And luckily artists like Romain helped achieve these themes and ideas.

Thursday, 5 February 2015


Delf is the heart of the family. In her own terms a leader, taking after her father Darius, the flocks elder, she educates the young chicks in the ways of being a bird, of migration, opening their senses to the World from a bird's eye view.
Above an image from the classroom scene at the start of the film in which Delf teaches the young birds how to read the stars.
It was a difficult task to keep Delf a strong character throughout the film's arch when she goes through such hardship in the story.
(Warning: plot spoilers coming up)
The hardest issue I found, working through the storyboards, was to make the blossoming relationship between Delf and Yellowbird believable, yet subtle. I didn't want any big 'falling in love' scenes, and Delf always has a reason for convincing Yellowbird to carry on with the journey, to give him the strength and to boost his confidence and courage to continue leading their migration even when his own determination falters.
She needs to have reasons for this, and of course the health and safety of the flock are her priority once Darius passes away.
It's also this event that throws Delf's emotions into disarray, and lacking a strong father figure she connects to the new natural born leader... Or at least that's who she believes Yellowbird to be.
So it was this kind of dual aspect of the relationship I was interested in highlighting: Delf needs Yellowbird to lead the flock through the migration, even if it means conning him into doing it, and yet she starts to see his kindness and warm hearted nature and begins to warm to him.
Again we were blessed by a strong performance from our lead actor Dakota Fanning, who had the amazing talent of producing a warm, charming and heartfelt performance in two days, working with myself, a director who in the previous 4 days had flown from Paris to L.A. to record with Seth Green, then with the transatlantic jetlag setting in and flew overnight to New York.
Here Dakota was waiting to give colour to the straight role in the film. A colour in abundance we got!
It is always challenging to be the straight guy, when all around you are brilliant comedic turns from all the ensemble, yet every comedy needs this role, the one character who sees the madness around them.
Except in Yellowbird, Delf is so emotionally upturned by the events, she can't really see through Yellowbird's lies.

Below is one of the brief documents given to the animators and story artist in order to start learning the character, who they are, their personality and quirks, and points of reference.
Design wise we wanted Delf to look charming and light, we knew immediately she had to be graceful and in a bird like way, attractive.
As we settled early on to distinguish each character with different shapes and designs, even though they were all part of the same family, it was acceptable for her to look very different to her relatives, and to Darius in particular.
It would have been confusing to have a family of 12 birds in which they all looked alike, even if they slightly varied in shape and size; so the decision we made was based on maximizing each character's personality and charm.
Even Karl, the fastidious and annoying second in command who has his leadership usurped by the young upstart Yellowbird, has charm in his design; there's appeal in the shapes and stylization. And his character and attributes are perfectly captured.
I will go into more depth about Karl in a future post, as he is my favourite character.
So with Delf we settled on a long neck, giving hr silhouette an immediate grace and fantastic poise.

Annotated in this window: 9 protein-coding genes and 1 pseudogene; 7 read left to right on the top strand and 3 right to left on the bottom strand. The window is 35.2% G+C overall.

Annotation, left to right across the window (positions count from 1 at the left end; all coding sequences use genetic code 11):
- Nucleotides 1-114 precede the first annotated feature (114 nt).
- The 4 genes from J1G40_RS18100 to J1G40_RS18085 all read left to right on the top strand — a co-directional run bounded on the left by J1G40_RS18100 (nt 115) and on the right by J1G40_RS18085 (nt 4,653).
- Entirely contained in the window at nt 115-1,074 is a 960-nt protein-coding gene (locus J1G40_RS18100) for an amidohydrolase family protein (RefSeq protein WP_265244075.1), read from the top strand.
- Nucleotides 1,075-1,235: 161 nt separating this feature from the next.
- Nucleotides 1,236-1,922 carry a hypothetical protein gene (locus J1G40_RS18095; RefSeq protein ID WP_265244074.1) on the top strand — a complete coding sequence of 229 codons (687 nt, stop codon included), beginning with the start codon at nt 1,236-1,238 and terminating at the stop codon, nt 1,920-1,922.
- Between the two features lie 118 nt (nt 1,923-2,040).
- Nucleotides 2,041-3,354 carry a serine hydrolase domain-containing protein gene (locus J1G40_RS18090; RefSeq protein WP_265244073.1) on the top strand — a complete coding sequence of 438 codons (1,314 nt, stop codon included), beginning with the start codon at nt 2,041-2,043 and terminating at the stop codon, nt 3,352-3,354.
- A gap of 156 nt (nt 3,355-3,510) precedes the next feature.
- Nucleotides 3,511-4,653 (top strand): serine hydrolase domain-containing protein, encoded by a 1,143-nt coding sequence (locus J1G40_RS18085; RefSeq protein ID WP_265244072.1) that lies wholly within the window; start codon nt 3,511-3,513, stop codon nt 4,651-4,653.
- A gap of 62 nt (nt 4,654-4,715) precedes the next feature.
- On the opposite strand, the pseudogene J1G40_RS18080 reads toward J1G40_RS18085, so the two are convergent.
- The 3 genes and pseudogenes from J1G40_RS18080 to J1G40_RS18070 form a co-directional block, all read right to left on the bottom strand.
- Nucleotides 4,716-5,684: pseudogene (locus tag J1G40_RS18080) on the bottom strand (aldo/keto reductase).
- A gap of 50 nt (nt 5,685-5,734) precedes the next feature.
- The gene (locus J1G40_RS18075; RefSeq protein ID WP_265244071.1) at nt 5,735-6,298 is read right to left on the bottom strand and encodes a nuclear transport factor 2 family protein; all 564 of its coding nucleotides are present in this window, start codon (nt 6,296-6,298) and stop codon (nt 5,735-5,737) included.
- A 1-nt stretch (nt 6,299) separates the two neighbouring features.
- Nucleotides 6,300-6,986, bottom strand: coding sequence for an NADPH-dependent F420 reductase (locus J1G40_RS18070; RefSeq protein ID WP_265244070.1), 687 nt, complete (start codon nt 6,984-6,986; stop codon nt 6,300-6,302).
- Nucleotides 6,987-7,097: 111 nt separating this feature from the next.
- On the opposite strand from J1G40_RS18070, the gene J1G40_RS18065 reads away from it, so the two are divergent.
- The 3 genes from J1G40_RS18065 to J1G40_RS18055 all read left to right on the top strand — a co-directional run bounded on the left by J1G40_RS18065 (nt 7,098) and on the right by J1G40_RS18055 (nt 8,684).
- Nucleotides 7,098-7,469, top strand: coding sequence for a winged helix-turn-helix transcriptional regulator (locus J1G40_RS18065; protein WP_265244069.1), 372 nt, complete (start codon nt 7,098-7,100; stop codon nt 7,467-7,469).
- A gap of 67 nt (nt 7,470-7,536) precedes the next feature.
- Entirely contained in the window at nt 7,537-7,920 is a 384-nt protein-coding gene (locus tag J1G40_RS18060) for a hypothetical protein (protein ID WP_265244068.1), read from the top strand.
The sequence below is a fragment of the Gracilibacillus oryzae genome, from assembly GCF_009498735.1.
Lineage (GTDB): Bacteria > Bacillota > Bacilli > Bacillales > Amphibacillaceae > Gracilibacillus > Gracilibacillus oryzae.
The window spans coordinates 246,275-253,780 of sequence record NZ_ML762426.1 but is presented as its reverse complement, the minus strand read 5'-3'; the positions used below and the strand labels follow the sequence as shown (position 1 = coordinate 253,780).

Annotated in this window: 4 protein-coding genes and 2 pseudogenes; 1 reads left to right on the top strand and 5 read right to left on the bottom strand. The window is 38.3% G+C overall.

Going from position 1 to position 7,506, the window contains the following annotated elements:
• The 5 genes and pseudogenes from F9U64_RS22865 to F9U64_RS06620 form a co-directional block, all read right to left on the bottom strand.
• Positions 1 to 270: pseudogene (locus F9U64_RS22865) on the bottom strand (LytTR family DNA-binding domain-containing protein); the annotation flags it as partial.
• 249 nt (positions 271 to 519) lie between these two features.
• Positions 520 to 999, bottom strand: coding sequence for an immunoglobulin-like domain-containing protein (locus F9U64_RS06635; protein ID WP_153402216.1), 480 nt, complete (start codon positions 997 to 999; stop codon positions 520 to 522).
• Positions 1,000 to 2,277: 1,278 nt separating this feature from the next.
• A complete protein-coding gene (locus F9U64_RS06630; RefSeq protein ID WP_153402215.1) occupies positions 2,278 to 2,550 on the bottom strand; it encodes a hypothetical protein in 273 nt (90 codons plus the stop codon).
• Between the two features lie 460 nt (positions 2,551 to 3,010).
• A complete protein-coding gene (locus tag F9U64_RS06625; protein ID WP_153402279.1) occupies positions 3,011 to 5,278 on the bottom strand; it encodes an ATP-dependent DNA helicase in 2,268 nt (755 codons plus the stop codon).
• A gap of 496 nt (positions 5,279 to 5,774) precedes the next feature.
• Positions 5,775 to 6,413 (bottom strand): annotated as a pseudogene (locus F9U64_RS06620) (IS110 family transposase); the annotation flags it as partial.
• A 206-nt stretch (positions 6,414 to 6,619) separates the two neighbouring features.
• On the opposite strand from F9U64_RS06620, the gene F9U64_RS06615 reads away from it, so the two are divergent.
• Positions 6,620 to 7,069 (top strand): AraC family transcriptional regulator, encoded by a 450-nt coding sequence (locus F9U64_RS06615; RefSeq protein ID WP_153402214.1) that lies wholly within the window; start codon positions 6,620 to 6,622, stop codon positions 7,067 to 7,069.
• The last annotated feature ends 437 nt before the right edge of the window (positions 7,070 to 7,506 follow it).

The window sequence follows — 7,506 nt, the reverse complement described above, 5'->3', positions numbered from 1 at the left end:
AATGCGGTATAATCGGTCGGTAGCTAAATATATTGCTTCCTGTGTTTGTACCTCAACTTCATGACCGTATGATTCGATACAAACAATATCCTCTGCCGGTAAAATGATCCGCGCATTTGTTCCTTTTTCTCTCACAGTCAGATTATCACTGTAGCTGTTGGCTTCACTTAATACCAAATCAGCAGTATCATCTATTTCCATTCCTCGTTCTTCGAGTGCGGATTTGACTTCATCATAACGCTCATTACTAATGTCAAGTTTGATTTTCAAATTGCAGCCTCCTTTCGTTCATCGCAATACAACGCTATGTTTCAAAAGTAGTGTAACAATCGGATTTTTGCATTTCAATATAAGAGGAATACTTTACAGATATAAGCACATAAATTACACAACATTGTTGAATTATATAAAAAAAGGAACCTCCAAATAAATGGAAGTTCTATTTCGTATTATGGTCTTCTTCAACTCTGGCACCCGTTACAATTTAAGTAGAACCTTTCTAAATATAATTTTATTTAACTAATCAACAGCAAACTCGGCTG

This assuredness in the pose really helps distinguish her strength of character, yet allows the animators to achieve poses that are graceful and light. And by lowering the neck it is very easy to show submission, or a loss of confidence.
In particular, as I wanted to see the birds move and act like real birds, the lowering on the posture was a very strong way to show a character's submission to another's will- much like in the animale kingdom.
Yet Delf never yields in the film, even when challenged strongly by Karl, she stands up for herself, and for Yellowbird... Even though her confidence and trust in the new leader will prove to be costly to the family and her.
As a point of reference and inspiration I looked at specific birds and gave animators briefs which contained plenty of information regarding these particular spieces.
The European Roller, a migrating bird who's predominantly blue plumage with touches of organges, purples and blacks makes them very distinguishable.
Formidable flyers and migrators, the rollers can be quite stocky, and as a species it is very striking in its strong direct flight.

 Above you can see some of the information given to the animators. Knowing the spieces of bird was very important to me to give the birds personalities, movement and mannerisms. On the bottom right corner you can view a comparison between an European Roller and Willie one of our characters in the flock.

And for elegance and lightness I asked the animators to look at footage of the Japanese Red-crowned Cranes which, with their beautiful graceful dance and posture would bring some of the qualities I was seeking in Delf's posing.
We do also play a lot with the size of her eyes, having these huge saucer sized pools of emotion you can stare into, I wanted to be able to use this as a tool to get the audience close to Delf, but also for comedy. In one romantic scene between Delf and Yellowbird, where she tries to convince him to continue the journey while he's torn by the feelings for her, the need to tell the truth and the fear that this truth will ruin the friendship, I use the eyes in a way that teases a little the usual romantic scene, and pokes fun at the big eyes shot you usual get in these moments in animation... We go way big with Delf's pupils!

 Below a lightboard image from the movie in which Delf stands with her father Darius observing some birds departing on their migration.

Below the 3D progression of the character in its model stage